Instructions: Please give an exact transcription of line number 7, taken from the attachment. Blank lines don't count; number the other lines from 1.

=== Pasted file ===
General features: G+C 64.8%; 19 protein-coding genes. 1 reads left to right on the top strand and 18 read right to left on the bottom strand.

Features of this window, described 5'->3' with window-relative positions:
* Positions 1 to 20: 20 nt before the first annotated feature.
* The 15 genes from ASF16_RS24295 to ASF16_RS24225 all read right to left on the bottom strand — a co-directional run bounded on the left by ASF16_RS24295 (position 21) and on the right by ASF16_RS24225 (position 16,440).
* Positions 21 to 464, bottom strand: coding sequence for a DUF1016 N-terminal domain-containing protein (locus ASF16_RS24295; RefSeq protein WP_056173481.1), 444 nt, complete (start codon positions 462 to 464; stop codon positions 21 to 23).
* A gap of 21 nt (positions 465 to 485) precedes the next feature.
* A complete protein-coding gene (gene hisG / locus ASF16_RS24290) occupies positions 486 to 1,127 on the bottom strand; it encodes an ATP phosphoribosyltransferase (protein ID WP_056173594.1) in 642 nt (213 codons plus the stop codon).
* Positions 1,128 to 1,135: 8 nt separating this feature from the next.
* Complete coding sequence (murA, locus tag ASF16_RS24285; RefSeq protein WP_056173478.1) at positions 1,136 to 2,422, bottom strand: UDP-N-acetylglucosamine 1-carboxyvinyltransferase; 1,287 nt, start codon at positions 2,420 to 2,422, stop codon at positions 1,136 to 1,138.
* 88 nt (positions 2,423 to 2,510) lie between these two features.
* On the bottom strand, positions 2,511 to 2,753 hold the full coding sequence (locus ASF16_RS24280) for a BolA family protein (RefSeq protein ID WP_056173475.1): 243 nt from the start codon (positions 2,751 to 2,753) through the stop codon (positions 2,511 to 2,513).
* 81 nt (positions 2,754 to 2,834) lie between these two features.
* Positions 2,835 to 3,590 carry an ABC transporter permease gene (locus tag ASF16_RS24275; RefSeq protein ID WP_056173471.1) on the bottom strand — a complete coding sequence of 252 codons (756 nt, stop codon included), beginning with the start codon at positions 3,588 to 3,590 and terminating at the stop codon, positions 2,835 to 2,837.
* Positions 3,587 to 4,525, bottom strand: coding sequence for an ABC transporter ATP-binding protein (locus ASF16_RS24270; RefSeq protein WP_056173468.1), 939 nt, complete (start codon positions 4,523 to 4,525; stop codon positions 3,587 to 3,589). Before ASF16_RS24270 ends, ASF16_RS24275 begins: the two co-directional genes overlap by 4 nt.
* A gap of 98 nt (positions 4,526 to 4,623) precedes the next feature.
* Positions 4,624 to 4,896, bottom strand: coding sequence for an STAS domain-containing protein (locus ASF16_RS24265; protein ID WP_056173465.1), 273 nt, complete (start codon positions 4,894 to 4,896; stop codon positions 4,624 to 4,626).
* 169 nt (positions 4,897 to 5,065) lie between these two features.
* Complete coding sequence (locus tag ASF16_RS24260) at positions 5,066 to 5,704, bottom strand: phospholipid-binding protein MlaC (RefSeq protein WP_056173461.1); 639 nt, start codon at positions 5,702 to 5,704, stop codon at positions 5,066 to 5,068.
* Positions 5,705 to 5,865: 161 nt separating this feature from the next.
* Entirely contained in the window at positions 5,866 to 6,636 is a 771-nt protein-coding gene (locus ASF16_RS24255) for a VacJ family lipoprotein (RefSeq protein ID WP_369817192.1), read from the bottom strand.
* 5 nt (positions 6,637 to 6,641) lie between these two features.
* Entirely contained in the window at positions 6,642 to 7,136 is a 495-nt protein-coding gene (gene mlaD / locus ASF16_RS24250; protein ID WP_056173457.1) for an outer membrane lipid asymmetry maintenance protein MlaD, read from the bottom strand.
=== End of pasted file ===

* A complete protein-coding gene (gene hisG / locus ASF16_RS24290) occupies positions 486 to 1,127 on the bottom strand; it encodes an ATP phosphoribosyltransferase (protein ID WP_056173594.1) in 642 nt (213 codons plus the stop codon).